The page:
Everything I Want
At least 30 years ago, I read an article about “Dilbert” cartoonist Scott Adams that focused on his habit of writing affirmations about his life. Fifteen times a day he would write out—by hand—statements like, “I, Scott Adams, will become a syndicated cartoonist.” I read about this long after Dilbert and Adams had become syndicated and famous, but his habit of writing these came well before. He wrote them about lots of other areas in his life, as well, and met with similar success. He says people ask him about this technique more than about his success as a cartoonist. If you Google Scott Adams and "affirmations," you can read not only about his experience with these positive statements, but about lots of other people who have tried it.
Lots of us have long-held dreams about things we’d like to accomplish, places we’d like to visit or live, activities we wish we could engage in. At this end of life I think, “Why not? Why not me?”
I was so taken with the idea back then, that I started doing it myself. I would love to say here that everything I wrote about came true, but what really happened is that I got busy and lost interest. Clearly, I wasn’t a great candidate for changing my life at that point since I seemed too consumed with just getting through the day-to-day.
The point of the exercise, of course, is to know what you want and to hold that desire in your mind so intentionally that it informs your actions and behaviors. I had a lot going on in my life during the time I was playing around with these affirmations, so I fault my own lack of focus and desire much more than the technique itself. In fact, I’ve thought several times since then that I might try it again. But then, just recently, I learned about a new way to envision the future you want, and it actually appealed to me a little more.
Graphic designer Debbie Millman has been talking on social media about a somewhat similar technique she learned from the renowned designer Milton Glaser. In this activity, the participant imagines that it is 10 years from today. In a notebook, imagining that it is, say, November 14, 2032, you describe your entire day in present tense. You include everything in your house, in your work, in your relationships—everything. You describe where you live, what you do, who is in your life. The key is to include every single thing you want in your life as if you already have them. You stop at nothing. You describe your life as if every dream you have ever had about your life has come true. Millman says that everything she described the first time she did it came to pass in that 10-year period.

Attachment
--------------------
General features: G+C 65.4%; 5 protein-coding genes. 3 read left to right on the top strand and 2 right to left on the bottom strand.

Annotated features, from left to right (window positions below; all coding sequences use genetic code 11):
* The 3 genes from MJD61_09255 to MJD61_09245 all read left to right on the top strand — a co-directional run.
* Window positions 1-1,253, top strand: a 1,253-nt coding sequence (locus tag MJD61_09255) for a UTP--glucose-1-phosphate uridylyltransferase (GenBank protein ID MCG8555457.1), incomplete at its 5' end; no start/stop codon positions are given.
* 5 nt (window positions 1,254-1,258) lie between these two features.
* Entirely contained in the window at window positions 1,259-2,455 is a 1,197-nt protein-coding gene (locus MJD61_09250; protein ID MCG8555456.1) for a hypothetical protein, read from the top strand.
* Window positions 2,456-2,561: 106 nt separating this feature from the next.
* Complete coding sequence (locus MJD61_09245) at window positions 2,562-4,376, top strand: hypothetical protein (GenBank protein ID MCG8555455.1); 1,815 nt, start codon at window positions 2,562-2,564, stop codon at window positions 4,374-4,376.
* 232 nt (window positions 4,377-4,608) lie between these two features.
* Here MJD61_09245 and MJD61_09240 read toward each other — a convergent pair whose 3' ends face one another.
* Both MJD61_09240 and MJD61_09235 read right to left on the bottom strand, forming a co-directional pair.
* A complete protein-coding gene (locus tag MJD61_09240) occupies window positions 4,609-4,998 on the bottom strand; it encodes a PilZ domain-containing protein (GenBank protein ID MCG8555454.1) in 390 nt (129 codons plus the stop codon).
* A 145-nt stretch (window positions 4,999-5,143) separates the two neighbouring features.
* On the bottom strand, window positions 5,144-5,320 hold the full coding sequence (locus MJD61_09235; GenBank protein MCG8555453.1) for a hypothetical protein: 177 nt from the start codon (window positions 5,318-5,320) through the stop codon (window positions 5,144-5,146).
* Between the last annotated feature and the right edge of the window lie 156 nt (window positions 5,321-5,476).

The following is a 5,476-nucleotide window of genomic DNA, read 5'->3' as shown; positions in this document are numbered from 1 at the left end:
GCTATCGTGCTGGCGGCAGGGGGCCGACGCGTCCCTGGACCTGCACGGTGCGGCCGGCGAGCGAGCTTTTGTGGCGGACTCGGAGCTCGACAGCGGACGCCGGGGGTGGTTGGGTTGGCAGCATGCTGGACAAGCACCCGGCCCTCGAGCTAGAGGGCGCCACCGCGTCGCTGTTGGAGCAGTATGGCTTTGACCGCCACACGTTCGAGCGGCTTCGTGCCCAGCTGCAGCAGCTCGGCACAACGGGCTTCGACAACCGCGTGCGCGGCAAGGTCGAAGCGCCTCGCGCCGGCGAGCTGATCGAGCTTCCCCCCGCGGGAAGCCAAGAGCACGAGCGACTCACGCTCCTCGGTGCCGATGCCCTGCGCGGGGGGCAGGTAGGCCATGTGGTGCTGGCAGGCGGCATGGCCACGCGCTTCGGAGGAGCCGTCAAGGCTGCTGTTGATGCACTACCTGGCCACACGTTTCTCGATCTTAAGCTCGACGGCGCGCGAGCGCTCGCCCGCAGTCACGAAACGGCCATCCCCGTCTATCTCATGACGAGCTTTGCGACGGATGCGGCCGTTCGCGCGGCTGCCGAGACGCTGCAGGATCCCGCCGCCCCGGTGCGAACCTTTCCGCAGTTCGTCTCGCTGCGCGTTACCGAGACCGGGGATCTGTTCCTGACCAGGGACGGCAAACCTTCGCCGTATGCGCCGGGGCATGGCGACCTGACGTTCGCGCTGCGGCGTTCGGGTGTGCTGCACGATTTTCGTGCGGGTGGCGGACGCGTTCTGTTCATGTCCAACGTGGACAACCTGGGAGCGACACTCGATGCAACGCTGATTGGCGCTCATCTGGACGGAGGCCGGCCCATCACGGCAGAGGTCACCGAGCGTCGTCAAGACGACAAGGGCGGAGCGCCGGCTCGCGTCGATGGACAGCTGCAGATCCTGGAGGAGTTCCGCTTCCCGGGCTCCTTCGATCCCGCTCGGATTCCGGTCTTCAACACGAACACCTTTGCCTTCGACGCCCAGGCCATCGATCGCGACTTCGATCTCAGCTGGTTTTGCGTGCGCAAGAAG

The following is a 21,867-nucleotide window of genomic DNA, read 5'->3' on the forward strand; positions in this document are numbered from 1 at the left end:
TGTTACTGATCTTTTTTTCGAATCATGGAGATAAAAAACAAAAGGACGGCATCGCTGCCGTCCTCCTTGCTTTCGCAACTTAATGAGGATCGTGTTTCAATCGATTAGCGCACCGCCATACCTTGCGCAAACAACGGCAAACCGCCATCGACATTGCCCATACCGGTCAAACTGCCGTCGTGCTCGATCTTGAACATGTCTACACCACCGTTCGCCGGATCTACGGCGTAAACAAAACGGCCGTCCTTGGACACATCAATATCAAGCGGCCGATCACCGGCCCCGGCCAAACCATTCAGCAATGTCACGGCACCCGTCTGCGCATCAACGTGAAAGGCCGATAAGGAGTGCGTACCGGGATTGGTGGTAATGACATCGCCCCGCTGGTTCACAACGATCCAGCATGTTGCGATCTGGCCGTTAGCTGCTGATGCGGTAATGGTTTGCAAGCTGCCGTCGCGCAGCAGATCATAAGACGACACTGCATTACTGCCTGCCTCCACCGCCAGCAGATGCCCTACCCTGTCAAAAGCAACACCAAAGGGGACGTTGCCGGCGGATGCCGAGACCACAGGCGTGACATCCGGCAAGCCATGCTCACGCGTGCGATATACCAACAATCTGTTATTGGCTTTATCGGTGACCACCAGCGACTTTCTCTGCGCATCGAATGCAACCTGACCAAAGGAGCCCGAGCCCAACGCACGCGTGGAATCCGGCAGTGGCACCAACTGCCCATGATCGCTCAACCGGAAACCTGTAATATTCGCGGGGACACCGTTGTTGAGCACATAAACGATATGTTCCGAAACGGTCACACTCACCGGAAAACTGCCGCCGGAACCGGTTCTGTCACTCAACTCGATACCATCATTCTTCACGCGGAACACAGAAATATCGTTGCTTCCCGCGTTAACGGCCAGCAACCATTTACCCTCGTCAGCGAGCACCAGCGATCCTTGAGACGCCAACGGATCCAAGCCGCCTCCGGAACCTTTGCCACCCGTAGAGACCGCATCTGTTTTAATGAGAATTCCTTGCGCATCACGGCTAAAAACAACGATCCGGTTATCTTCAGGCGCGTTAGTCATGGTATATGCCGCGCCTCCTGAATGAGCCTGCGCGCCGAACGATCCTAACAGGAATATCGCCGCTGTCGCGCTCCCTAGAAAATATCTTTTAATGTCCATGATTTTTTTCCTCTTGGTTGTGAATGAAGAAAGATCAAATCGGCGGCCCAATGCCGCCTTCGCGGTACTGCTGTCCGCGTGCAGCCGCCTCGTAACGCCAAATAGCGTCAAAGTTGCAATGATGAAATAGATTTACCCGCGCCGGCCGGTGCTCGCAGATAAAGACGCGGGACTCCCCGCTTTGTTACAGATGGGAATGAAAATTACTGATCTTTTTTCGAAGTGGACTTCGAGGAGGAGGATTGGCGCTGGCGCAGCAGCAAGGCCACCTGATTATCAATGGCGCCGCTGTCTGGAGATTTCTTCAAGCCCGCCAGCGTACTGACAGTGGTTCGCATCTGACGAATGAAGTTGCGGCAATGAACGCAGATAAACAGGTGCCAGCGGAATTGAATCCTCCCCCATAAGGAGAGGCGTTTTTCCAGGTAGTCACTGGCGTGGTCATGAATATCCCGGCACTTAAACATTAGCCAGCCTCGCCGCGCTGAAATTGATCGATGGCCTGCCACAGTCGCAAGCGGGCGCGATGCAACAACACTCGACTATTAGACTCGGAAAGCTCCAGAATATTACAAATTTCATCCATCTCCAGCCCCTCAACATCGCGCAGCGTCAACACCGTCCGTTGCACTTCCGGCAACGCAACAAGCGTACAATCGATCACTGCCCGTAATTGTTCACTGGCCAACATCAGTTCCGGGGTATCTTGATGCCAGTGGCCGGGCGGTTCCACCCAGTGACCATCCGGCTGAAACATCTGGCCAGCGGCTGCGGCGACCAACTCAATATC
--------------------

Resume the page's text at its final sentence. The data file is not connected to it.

Just reading about this has grabbed my interest again, because I fully believe this is a way to move us past our perceived limitations and help us do things that we might think we couldn’t do. If I don’t think I can do something—if I have a list of reasons why I might not be successful at something I really wish I could do—I don’t have much of a chance of making it happen. Of course this is all within reason. I can't say that I'm 6 feet tall or that I'm 10 years younger. But, if I believe I can achieve what I want, I'm going to start taking the necessary steps to get there. Especially now, when I really can try anything I want to try, this seems like the perfect kind of exercise to get me thinking about how I want to use my time and energy. I heard Melissa McCarthy in an interview this week describe her mother’s positive response when she told her she was dropping out of college to become a standup comedian. “Well, why NOT you?” her mom said. And that has really stayed with me.
Lots of us have long-held dreams about things we’d like to accomplish, places we’d like to visit or live, activities we wish we could engage in. Our old stories, our belief in our shortcomings, and our simple lack of confidence keep us from going for what we really want. But now I think, “Why not? Why not me?” I don’t have any answer to those questions except that maybe I’d fail. And really, at this point in my life, who cares? It's not too late to put my dreams on paper and start walking toward them with confidence. As I see it, there's absolutely no reason not to.